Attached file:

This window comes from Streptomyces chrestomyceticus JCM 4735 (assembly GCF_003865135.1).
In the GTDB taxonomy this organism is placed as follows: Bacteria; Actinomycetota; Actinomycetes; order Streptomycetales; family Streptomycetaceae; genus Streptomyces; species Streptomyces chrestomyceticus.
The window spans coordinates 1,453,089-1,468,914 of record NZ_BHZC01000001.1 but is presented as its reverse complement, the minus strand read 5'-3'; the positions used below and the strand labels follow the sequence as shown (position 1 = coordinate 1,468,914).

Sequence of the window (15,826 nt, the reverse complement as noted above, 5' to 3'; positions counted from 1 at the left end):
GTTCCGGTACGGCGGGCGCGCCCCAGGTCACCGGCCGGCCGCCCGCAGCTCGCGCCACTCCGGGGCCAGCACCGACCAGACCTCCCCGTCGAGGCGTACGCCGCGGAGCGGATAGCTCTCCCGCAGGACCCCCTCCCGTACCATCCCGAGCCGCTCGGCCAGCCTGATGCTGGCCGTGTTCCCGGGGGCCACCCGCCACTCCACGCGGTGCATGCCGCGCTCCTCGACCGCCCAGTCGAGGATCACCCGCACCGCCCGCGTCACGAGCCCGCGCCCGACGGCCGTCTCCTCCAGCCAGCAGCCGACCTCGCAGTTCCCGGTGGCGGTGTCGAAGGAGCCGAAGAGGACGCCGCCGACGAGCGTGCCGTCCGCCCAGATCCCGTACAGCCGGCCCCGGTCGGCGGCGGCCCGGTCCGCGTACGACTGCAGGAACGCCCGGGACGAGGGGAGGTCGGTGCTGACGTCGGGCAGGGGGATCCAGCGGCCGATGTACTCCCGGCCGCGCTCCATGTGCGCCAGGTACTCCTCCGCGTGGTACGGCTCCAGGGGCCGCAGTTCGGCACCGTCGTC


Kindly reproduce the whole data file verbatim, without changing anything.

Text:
This window comes from Streptomyces chrestomyceticus JCM 4735 (assembly GCF_003865135.1).
In the GTDB taxonomy this organism is placed as follows: Bacteria; Actinomycetota; Actinomycetes; order Streptomycetales; family Streptomycetaceae; genus Streptomyces; species Streptomyces chrestomyceticus.
The window spans coordinates 1,453,089-1,468,914 of record NZ_BHZC01000001.1 but is presented as its reverse complement, the minus strand read 5'-3'; the positions used below and the strand labels follow the sequence as shown (position 1 = coordinate 1,468,914).

Sequence of the window (15,826 nt, the reverse complement as noted above, 5' to 3'; positions counted from 1 at the left end):
GTTCCGGTACGGCGGGCGCGCCCCAGGTCACCGGCCGGCCGCCCGCAGCTCGCGCCACTCCGGGGCCAGCACCGACCAGACCTCCCCGTCGAGGCGTACGCCGCGGAGCGGATAGCTCTCCCGCAGGACCCCCTCCCGTACCATCCCGAGCCGCTCGGCCAGCCTGATGCTGGCCGTGTTCCCGGGGGCCACCCGCCACTCCACGCGGTGCATGCCGCGCTCCTCGACCGCCCAGTCGAGGATCACCCGCACCGCCCGCGTCACGAGCCCGCGCCCGACGGCCGTCTCCTCCAGCCAGCAGCCGACCTCGCAGTTCCCGGTGGCGGTGTCGAAGGAGCCGAAGAGGACGCCGCCGACGAGCGTGCCGTCCGCCCAGATCCCGTACAGCCGGCCCCGGTCGGCGGCGGCCCGGTCCGCGTACGACTGCAGGAACGCCCGGGACGAGGGGAGGTCGGTGCTGACGTCGGGCAGGGGGATCCAGCGGCCGATGTACTCCCGGCCGCGCTCCATGTGCGCCAGGTACTCCTCCGCGTGGTACGGCTCCAGGGGCCGCAGTTCGGCACCGTCGTC